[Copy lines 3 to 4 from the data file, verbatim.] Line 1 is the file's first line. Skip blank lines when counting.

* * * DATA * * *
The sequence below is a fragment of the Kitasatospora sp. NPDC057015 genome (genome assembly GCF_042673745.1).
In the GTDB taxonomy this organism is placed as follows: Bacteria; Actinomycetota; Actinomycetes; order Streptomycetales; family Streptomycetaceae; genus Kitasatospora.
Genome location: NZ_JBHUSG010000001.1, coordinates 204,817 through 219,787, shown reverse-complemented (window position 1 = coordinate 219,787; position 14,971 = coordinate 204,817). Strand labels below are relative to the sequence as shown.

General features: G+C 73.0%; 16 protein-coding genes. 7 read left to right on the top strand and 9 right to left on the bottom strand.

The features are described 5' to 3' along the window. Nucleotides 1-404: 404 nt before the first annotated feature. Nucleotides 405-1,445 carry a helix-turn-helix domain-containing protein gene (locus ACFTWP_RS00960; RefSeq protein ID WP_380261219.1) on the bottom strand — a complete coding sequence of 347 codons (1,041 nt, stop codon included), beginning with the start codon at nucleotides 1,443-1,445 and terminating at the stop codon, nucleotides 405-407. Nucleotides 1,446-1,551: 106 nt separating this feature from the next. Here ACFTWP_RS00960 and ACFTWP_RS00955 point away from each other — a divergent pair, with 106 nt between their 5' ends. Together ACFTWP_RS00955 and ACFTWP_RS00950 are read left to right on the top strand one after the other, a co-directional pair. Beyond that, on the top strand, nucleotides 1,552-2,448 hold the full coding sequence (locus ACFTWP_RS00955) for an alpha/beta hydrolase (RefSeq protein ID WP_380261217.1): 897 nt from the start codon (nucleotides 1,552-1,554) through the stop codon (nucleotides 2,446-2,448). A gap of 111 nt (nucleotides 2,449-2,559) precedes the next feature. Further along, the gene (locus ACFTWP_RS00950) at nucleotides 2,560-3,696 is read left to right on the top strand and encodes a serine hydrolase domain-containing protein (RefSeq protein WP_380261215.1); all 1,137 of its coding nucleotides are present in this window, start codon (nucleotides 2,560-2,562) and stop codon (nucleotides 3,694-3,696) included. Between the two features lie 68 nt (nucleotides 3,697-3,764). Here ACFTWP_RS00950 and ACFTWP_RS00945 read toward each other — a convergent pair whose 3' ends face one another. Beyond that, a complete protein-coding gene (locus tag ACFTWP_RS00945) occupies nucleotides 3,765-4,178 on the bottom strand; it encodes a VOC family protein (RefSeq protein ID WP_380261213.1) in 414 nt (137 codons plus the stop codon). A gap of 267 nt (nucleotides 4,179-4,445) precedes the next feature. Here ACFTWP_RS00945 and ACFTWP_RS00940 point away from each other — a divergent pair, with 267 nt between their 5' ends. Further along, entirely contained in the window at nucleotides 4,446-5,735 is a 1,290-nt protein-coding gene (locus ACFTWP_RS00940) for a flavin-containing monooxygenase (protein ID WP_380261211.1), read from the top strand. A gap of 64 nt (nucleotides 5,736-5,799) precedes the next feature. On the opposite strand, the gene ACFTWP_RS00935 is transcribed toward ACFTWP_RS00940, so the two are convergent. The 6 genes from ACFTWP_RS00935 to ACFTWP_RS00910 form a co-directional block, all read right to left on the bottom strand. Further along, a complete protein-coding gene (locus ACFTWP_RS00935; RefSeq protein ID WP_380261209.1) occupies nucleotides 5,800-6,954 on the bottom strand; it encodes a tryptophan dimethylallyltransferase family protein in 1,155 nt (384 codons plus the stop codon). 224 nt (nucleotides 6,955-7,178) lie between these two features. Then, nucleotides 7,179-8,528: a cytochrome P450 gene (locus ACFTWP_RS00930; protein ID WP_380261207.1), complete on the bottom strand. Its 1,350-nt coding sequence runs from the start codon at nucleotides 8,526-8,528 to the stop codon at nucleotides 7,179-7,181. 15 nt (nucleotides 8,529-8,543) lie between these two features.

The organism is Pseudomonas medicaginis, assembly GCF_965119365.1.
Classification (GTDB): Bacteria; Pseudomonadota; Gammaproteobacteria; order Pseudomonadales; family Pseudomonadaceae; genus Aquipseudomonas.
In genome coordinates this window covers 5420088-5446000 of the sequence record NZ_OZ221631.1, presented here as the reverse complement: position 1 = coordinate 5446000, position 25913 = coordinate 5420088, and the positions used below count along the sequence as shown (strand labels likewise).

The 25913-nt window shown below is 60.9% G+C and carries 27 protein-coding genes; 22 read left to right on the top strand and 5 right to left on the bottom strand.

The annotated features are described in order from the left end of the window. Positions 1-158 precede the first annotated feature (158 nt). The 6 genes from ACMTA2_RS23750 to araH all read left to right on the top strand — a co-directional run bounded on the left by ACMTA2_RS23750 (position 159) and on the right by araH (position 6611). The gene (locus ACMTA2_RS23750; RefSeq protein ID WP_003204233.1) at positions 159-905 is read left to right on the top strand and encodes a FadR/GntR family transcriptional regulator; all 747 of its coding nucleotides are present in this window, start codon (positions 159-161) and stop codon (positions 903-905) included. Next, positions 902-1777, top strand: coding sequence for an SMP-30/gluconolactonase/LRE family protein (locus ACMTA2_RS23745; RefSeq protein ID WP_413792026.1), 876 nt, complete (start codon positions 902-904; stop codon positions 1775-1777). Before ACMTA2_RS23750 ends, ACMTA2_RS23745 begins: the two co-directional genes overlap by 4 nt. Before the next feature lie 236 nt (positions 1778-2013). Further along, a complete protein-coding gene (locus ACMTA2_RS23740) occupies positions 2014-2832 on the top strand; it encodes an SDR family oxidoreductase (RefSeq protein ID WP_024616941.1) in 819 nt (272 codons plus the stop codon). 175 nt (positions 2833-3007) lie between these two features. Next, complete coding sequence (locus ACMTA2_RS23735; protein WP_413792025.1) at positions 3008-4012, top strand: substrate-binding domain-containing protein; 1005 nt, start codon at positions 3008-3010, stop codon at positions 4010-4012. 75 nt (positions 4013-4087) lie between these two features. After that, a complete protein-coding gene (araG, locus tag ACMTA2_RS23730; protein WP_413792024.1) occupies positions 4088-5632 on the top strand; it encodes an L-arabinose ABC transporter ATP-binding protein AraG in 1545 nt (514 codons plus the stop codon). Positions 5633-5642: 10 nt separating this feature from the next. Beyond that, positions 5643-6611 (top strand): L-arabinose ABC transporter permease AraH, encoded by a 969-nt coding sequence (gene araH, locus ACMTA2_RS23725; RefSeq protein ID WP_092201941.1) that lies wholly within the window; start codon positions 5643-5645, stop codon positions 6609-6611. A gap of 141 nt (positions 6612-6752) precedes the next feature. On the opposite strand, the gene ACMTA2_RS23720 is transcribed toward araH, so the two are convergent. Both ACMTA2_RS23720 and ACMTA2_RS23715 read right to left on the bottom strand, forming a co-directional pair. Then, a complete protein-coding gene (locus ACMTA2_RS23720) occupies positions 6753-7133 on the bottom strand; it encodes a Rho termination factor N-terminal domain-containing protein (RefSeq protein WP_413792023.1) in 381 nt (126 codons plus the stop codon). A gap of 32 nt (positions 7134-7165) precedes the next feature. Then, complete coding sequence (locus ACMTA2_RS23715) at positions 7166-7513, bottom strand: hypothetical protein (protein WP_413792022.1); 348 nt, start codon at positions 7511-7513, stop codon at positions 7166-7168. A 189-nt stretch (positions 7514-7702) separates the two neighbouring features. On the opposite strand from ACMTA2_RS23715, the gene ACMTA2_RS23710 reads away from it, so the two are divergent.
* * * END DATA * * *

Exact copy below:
Genome location: NZ_JBHUSG010000001.1, coordinates 204,817 through 219,787, shown reverse-complemented (window position 1 = coordinate 219,787; position 14,971 = coordinate 204,817). Strand labels below are relative to the sequence as shown.

General features: G+C 73.0%; 16 protein-coding genes. 7 read left to right on the top strand and 9 right to left on the bottom strand.